In The Dig, Netflix’s hit dramatisation of the 1939 discovery of the Sutton Hoo burial ship and the treasure horde within, the first thing we notice is the sumptuous Suffolk sky (“borrowed from Terrence Malick”, the Financial Times review suggests, loftily). The second is that the film makes scraping about in a mud-filled pit look dreamily desirable.
For the first time in decades, I felt a pang for my counterfactual life and the road not taken. In this version I am an Egyptologist, travelling the world and, like The Dig’s Edith Pretty and Basil Brown, finding astonishing things in pits.
My dreams were fuelled by the Tutankhamun exhibition that reached London in a frenzy of Tut-mania in 1972. I was obsessed but deemed too young to go. I had a tie-in book as a consolation prize and pored over the photographs, not only of the splendid masks and furniture, but the moment when the entrance to the tomb was opened. Inside we see, as Howard Carter did, a room piled chaotically high with extraordinary treasures.
As Pretty (Carey Mulligan) is standing in the first tunnel at Sutton Hoo, she talks to Brown (Ralph Fiennes) about having just read Carter’s account of standing at the threshold of the pharaoh’s burial chamber, the first person to be there for thousands of years. “And he saw finger marks on the paint.”
Brown replies, “He says, ‘time lost its meaning’.” That took me, and probably countless others, back to the roots of our love of the ancient past. We seek connection, and there’s nothing better than a fresh, unmediated find — whether it’s a coin in the mud or a gold-filled tomb. We are probably the same people who love the melancholy BBC comedy Detectorists, again set in the east of England, which follows friends with metal detectors as they seek shiny things under the earth. It is also, of course, about our own lost dreams. (If you enjoyed The Dig, do give it a try.)
By 1977, when an exhibition about Pompeii had arrived at the Royal Academy, I was allowed to go. After four freezing hours in a snaking queue, we finally got inside. But the casts of people in their moment of agonised death were almost too much. I had wanted to see the recreations of the everyday lives of the town’s inhabitants. What I got was a lesson in the cruelty of fate.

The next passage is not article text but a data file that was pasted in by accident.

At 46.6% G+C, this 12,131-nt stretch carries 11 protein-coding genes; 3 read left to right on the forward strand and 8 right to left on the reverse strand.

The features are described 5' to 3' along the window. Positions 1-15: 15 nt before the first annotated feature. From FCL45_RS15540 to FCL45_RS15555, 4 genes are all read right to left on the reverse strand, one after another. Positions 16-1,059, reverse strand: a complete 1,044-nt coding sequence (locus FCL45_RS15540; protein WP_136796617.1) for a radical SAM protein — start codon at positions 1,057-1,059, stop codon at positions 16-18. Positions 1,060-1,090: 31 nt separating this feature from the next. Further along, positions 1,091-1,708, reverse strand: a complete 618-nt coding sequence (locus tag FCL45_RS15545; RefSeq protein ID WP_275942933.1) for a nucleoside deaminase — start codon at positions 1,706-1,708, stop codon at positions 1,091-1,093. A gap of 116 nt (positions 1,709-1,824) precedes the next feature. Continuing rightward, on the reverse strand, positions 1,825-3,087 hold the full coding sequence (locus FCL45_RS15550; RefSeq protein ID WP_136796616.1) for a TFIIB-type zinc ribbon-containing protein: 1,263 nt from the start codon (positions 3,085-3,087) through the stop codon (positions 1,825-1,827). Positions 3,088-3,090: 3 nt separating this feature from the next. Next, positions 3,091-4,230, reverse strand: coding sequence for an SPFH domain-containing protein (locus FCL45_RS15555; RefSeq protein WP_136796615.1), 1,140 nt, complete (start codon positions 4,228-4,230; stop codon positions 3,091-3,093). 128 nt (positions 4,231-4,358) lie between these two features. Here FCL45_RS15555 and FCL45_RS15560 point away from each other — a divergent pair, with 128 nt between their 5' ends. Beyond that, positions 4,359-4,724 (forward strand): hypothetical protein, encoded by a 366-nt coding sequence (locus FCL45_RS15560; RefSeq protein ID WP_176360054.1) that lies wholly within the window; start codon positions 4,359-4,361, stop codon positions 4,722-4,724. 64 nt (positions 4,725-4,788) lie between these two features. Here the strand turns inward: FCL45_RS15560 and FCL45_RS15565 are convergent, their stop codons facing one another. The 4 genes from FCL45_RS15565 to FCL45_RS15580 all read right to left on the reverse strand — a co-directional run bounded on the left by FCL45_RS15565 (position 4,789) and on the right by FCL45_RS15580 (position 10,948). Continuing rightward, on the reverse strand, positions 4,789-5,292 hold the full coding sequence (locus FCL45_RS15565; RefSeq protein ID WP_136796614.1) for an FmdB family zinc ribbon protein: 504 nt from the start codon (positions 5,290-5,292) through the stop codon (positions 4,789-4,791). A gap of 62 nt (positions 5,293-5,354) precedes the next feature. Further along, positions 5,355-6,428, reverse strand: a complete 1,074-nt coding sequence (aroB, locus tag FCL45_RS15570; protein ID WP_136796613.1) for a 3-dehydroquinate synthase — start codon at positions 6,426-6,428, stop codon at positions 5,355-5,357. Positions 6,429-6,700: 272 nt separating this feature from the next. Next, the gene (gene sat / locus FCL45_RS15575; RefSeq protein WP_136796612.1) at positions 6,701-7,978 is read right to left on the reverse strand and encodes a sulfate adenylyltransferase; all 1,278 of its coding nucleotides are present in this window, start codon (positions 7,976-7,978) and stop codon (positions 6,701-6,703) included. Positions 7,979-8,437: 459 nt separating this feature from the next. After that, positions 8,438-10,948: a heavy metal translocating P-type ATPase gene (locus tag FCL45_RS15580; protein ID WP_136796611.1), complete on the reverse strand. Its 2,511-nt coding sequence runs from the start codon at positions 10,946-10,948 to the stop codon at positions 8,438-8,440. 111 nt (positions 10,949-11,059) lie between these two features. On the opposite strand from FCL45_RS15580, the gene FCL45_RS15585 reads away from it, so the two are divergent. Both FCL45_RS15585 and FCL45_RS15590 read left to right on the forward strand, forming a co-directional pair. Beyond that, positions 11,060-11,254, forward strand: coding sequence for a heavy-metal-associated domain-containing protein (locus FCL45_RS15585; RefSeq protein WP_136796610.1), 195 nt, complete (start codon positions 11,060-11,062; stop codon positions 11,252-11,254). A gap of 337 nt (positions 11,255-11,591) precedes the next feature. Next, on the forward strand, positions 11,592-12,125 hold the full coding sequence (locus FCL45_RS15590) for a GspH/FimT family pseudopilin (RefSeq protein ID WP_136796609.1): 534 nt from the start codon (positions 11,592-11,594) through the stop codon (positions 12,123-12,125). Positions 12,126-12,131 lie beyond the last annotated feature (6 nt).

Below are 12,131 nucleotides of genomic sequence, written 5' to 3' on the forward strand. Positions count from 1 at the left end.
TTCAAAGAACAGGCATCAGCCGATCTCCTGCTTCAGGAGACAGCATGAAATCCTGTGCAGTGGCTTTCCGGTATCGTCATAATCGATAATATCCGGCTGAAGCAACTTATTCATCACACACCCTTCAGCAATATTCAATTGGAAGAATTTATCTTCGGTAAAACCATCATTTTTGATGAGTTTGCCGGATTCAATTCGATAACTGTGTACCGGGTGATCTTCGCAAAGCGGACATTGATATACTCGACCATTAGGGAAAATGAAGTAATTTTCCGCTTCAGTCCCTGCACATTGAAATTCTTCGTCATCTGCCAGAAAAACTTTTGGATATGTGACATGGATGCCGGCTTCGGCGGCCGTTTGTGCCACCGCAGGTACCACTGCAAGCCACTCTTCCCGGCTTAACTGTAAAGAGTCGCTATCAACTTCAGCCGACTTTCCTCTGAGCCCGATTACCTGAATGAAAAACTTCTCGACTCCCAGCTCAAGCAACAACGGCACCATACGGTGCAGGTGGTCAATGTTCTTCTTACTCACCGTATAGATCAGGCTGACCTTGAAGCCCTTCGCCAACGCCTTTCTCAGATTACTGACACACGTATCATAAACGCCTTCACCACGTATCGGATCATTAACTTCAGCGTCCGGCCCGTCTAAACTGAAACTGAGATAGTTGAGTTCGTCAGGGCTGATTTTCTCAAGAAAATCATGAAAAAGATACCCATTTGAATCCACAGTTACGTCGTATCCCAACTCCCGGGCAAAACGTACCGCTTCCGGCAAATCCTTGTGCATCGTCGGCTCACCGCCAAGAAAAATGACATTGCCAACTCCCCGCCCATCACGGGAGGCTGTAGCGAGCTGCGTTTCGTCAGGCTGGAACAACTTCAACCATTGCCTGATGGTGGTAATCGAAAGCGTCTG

Next, I wrote to the TV show Jim’ll Fix It, which made children’s wishes come true, asking to spend a day behind the scenes at the British Museum. Astonishingly (to me) I never heard back.
Later, I sent a letter to the keeper of Egyptian antiquities at the British Museum, TGH James. He wrote back that boys and girls wanting to follow him into Egyptology should ideally first study Latin and ancient Greek.
I was 10. For the next five years I was serious, undeviating — and in a bubble of incredible privilege. The only thing standing between me and my dream was proficiency in the ancient languages. I didn’t have to fret about how I might do that: Latin and ancient Greek were taught at my private school.
I hadn’t thought how out of reach this would have been for most people until I watched The Dig, which shows us all too clearly how the skill of the working class autodidact Basil Brown is disdained by the “experts”.
At 15, with all the attendant distractions, I stopped learning impossible Greek verb declensions. “I think,” said the teacher, “that if you are serious about this you have to give up two other subjects.” I was not serious about Greek.
I didn’t entirely give up on the past. The British Museum has been my solitary haunt for three decades. I know every corridor, every neglected room of old pots. “It speaks, doesn’t it, the past?” says Brown to Pretty about their shared childhood interest in archaeology.
One day soon, we will all be able to head to Great Russell Street, to listen to what the newly re-famous Sutton Hoo treasure has to tell us.